Why I Shouldn't Work With a Werewolf by James Carpenter

Why I Shouldn't Work With a Werewolf

From the "Samuel the Vampire" series
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Two agents—one a vampire, the other a werewolf—clash when attempting to stop a rampaging vampwolf in this paranormal comedy.

Vampire Special Agent Samuel Johnson’s latest mission from VATE (Vampires Against the Evil) is fairly routine: capture a vampwolf terrorizing Des Moines, Iowa. There’s just one problem. The vampire’s boss, Beryl, is partnering him with Joseph Butler, a werewolf. Samuel, a typically solemn, calculating vampire, dreads working with an impulsive, unruly wolf. Organizations like VATE were created to keep humans, who’d centuries ago hunted vampires and wolves into near extinction, safe but ignorant of both races. When the vampwolf goes on a Friday night rage at the mall, Samuel and Joseph easily agree on rescuing human shoppers that haven’t yet managed to flee. But Samuel wants a precise plan of attack, while Joseph impetuously strikes, intent on killing the vampwolf. Complicating matters are two groups of the Evil Ones (vampires) and Wild Ones (werewolves), feral versions of each that would rather kill/eat than protect humans. They exchange blows with the vampwolf as well but could target humans at any time—or turn on the agents. If Samuel and Joseph can find the vampwolf in human form, they’ll have a chance of killing him. That, however, would necessitate cooperating with each other, an arduous feat by its very nature. The novel is a quick read with beaucoup action sequences. A large portion of the laughs comes from Samuel’s first-person perspective. The lofty narrator repeatedly disparages humans, whom he considers stupid, and even apologizes for possibly offending werewolf readers before calling them “obnoxious.” Carpenter (A Limitless Policy, 2014, etc.) sets his story apart with some unfamiliar genre traits: vampires and werewolves do not turn humans into their kind, and both agents can transform (Samuel into a mist or bat) while somehow retaining their clothes and weapons. Intermittent, chapter-length flashbacks to Beryl handing out the assignment and Samuel first meeting his furry partner slow down an otherwise steady pace; shorter recaps would have been as effective. Nevertheless, a few genuine surprises in the final act make for a solid ending and potential setup for a sequel.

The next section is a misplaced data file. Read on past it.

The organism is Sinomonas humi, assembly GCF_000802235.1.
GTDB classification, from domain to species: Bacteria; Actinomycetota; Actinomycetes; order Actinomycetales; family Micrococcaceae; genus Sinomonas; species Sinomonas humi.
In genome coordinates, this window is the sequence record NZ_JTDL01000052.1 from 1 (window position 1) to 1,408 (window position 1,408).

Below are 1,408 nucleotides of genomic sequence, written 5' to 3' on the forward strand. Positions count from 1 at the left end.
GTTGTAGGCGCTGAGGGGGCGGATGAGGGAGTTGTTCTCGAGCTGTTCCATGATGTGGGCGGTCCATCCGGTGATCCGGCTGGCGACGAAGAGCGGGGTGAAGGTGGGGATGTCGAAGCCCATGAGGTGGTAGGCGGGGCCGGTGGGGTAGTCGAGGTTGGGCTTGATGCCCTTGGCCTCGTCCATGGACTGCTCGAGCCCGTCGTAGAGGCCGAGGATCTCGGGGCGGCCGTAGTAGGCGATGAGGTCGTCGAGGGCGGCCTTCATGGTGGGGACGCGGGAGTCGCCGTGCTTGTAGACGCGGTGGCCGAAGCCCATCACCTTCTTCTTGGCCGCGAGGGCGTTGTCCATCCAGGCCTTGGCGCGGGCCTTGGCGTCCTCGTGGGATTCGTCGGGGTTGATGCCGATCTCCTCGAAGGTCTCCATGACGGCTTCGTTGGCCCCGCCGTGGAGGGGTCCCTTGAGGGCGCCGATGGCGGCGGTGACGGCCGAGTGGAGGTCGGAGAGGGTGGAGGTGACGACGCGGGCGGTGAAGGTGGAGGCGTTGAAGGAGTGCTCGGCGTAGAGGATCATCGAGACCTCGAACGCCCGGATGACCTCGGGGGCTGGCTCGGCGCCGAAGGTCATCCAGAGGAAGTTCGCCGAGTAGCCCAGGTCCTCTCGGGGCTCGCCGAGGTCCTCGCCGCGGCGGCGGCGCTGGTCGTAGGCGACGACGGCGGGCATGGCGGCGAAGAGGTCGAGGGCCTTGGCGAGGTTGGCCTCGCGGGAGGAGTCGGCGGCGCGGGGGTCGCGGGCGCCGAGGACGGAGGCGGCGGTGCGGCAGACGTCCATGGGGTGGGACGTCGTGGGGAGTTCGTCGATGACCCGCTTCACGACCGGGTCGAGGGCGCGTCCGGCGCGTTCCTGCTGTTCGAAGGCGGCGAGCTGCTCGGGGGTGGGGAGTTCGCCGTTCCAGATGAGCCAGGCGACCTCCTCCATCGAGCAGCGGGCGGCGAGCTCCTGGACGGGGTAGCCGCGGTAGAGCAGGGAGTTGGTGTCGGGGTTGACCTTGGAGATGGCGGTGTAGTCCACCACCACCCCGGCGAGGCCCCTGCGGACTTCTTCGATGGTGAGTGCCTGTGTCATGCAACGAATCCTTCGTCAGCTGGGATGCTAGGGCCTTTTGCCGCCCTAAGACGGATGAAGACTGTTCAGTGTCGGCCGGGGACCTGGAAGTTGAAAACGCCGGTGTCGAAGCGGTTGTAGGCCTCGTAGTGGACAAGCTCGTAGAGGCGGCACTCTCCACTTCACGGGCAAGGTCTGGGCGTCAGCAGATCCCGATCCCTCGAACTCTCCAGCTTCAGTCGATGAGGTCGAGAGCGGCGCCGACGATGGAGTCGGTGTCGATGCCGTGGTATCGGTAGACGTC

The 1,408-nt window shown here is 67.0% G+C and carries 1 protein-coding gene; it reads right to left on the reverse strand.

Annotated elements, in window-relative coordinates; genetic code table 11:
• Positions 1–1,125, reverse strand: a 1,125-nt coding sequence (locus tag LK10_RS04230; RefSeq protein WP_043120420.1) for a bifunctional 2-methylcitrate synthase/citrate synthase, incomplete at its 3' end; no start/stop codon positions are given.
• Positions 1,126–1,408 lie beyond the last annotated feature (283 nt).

Supernatural high jinks abound in this joyfully flippant tale.

Pub Date: April 18th, 2016
ISBN: 978-1-5234-4089-4
Page count: 168pp
Publisher: CreateSpace
Program: Kirkus Indie
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